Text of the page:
The cost of management for each patient in the ED was, on average, $349.4, and it was the same for patients in both settings. This cost included physician visit, chest radiogram, electrocardiogram and blood sampling.
The total mean cost was $3,802.4 for each patient treated at home and $9,350.3 for patients treated in the hospital. On a cost per patient per day basis, GHHS costs were $199.1, compared with $663.1 for GHW patients (P<0.001). Moreover, delirious patients admitted to GHW had a longer mean hospital stay, which further increased hospital costs.
Despite the fact that more than half of our patients were at high risk for delirium at baseline, the incidence of delirium in both settings of care was low, especially in GHHS, compared to other previously published data from the literature (Inouye 2006). It is likely that the multidimensional approach to care of the elderly patient and the adoption of specific strategies to prevent confusion are important in lowering the risk of delirium.
It is well known that frail elderly patients admitted to hospital are at risk of developing severe physical and psychological failure due to the stress of being in an unusual environment, to bed rest, and to iatrogenic diseases that can lead to a decline in functional and cognitive status. The acute stress of changing environment may produce symptoms of depression and/or anxiety and promote the onset of confusion and delirium, even in the absence of previous cognitive disturbance (Creditor 1993).
Data from the literature support the need for a specific type of hospital environment as well as a devoted staff for patients at risk of delirium. A multi-component targeted intervention, the Elder Life Program—a risk-factor intervention strategy adopted by Inouye and colleagues—resulted in a significant reduction in the number and duration of episodes of delirium in hospitalised older patients (Inouye et al. 1999). More recently, Flaherty and colleagues demonstrated that the treatment of delirious patients in specific wards (“delirium rooms”) can reduce functional impairment and mortality without extending the length of stay in hospital (Flaherty et al. 2003). In Italy, such delirium rooms are not yet widely operative in the national healthcare system. However, we think that the geriatric approach usually adopted for frail old patients (multi-dimensional assessment, attention to sensory inputs, specific care of geriatric problems) can be an effective model of care for delirious patients.
Delirium is a serious health problem needing quick diagnosis and hospital-level treatment. Our GHHS is a physician-led clinical unit model that provides an intensity of care similar to that delivered in the hospital.
Treatment of old patients in their homes helps them to maintain a reassuring environment with usual time and space references and protection of their privacy. While admitted in GHHS, the old person still belongs to his/her family, maintains close relations with relatives, friends, and neighbours, maintains his/her habits and lifestyles (Leff and Montalto 2006). As demonstrated by this study, these conditions are highly protective against delirium.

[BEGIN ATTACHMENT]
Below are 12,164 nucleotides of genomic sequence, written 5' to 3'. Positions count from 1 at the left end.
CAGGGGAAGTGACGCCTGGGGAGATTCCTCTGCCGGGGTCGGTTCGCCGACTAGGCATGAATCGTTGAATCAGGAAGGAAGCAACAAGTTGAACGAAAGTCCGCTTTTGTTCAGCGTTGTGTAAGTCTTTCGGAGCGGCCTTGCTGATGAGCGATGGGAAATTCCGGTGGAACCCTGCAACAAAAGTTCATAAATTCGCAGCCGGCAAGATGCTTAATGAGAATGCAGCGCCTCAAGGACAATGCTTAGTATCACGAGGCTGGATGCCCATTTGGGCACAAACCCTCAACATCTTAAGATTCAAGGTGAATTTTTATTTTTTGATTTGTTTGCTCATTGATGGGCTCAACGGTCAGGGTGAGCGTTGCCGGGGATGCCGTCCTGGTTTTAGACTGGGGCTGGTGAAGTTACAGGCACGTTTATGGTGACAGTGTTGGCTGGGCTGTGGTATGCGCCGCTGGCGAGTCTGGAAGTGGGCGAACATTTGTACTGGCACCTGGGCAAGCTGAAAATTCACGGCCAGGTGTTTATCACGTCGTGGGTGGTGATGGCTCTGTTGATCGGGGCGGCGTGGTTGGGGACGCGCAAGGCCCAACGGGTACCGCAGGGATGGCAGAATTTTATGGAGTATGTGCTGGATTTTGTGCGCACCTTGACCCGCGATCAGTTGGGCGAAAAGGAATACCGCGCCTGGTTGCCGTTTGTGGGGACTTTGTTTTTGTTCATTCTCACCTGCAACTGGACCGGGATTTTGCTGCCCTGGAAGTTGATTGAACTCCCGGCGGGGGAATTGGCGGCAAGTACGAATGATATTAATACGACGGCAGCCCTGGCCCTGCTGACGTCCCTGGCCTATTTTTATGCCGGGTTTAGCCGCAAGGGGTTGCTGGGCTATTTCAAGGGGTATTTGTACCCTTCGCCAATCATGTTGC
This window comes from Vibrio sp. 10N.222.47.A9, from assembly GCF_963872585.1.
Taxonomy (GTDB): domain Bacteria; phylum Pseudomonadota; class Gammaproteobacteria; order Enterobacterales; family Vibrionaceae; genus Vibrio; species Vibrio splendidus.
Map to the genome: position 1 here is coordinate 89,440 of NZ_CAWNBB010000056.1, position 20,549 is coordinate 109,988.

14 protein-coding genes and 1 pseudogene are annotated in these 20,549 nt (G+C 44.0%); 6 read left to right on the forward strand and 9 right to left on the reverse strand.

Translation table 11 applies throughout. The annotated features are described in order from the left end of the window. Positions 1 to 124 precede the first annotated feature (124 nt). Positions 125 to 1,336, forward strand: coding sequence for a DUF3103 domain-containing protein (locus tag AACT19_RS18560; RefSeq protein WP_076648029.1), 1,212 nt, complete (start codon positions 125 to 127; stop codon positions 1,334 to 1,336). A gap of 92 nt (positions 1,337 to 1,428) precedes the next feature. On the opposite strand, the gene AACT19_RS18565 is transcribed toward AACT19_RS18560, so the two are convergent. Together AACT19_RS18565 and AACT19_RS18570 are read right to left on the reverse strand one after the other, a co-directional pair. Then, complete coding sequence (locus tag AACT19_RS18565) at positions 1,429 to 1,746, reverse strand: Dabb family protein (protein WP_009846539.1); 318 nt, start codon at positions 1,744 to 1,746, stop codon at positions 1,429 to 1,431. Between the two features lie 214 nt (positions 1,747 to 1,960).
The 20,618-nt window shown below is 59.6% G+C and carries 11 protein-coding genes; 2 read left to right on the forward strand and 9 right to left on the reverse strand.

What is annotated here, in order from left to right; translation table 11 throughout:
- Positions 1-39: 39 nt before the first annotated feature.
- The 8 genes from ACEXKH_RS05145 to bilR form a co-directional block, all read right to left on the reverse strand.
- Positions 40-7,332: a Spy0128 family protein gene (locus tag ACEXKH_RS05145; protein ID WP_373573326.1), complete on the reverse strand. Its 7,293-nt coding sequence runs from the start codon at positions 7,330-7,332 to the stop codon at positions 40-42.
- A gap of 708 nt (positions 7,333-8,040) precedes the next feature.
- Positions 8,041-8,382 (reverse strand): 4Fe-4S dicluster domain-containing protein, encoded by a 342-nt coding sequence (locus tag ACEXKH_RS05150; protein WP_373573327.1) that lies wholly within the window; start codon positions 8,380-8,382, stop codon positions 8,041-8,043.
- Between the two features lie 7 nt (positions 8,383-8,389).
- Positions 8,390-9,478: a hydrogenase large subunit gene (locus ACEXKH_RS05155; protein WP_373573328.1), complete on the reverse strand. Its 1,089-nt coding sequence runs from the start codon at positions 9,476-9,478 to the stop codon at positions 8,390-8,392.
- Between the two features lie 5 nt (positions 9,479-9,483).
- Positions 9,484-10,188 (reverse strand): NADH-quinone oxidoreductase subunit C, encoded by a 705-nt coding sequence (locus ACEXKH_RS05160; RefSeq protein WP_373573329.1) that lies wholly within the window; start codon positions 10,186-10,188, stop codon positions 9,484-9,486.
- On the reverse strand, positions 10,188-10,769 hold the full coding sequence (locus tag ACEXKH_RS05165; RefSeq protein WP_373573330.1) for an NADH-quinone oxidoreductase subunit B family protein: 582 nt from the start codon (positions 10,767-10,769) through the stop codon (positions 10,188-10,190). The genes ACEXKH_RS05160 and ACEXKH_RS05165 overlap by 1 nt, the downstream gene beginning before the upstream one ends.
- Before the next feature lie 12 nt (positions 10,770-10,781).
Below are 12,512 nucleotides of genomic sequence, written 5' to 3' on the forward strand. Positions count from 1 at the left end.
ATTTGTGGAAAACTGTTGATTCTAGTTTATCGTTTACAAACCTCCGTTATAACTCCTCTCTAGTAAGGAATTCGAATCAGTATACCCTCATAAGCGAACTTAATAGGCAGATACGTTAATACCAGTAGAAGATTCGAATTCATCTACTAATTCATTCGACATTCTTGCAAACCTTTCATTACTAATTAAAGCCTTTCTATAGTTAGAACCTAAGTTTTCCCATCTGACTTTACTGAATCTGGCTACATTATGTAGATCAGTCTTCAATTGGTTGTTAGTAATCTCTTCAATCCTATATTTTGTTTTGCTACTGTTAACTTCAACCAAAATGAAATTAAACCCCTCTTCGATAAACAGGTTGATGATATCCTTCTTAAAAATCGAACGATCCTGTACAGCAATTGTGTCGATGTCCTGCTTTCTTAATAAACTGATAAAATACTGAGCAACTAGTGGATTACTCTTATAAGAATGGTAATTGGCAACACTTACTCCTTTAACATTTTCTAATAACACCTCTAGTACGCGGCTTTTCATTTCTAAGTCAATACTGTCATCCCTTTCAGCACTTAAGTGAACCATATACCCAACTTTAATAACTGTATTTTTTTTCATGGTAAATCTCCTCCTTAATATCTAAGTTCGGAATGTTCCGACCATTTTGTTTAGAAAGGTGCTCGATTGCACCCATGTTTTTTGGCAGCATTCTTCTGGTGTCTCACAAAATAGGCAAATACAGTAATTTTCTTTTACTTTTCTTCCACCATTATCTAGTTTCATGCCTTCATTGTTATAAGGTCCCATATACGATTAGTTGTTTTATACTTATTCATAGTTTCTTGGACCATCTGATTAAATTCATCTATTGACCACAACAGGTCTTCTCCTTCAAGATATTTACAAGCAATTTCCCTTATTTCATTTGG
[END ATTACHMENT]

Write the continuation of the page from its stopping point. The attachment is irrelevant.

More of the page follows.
Our results are even more significant if we consider that, on admission, GHHS patients, with a higher level of physical, cognitive and functional impairment, were more vulnerable to this condition.
Non-pharmacological treatments of a delirium episode are more difficult to adopt in the traditional hospital setting: although the GHW was prepared to treat elderly patients at risk for confusion episodes with early mobilisation and interventions to avert cognitive deprivations, the use of psychotropic drugs during an acute episode was more intensive also because it is not easy to recreate the patient’s home atmosphere within the hospital. This suggests that exposure to the hospital environment itself could be a significant risk factor for delirium.
In elderly subjects, an up to three-fold increase in the risk of developing nosocomial infections is detected compared to the general population (Creditor 1993) Inter-current illnesses act as an important precipitating factor that can contribute to delirium (Inouye 2006). In our study, the number of medical complications, especially urinary and respiratory infections, was lower in patients treated at home by GHHS, and this factor could also contribute to explaining the lower rate of delirium at home.
Delirium did not prolong the length of stay in GHHS as was the case in GHW. In fact, we noticed a slightly higher mean severity of episodes in GHW, which could also account for the longer duration of the episode in the hospital context.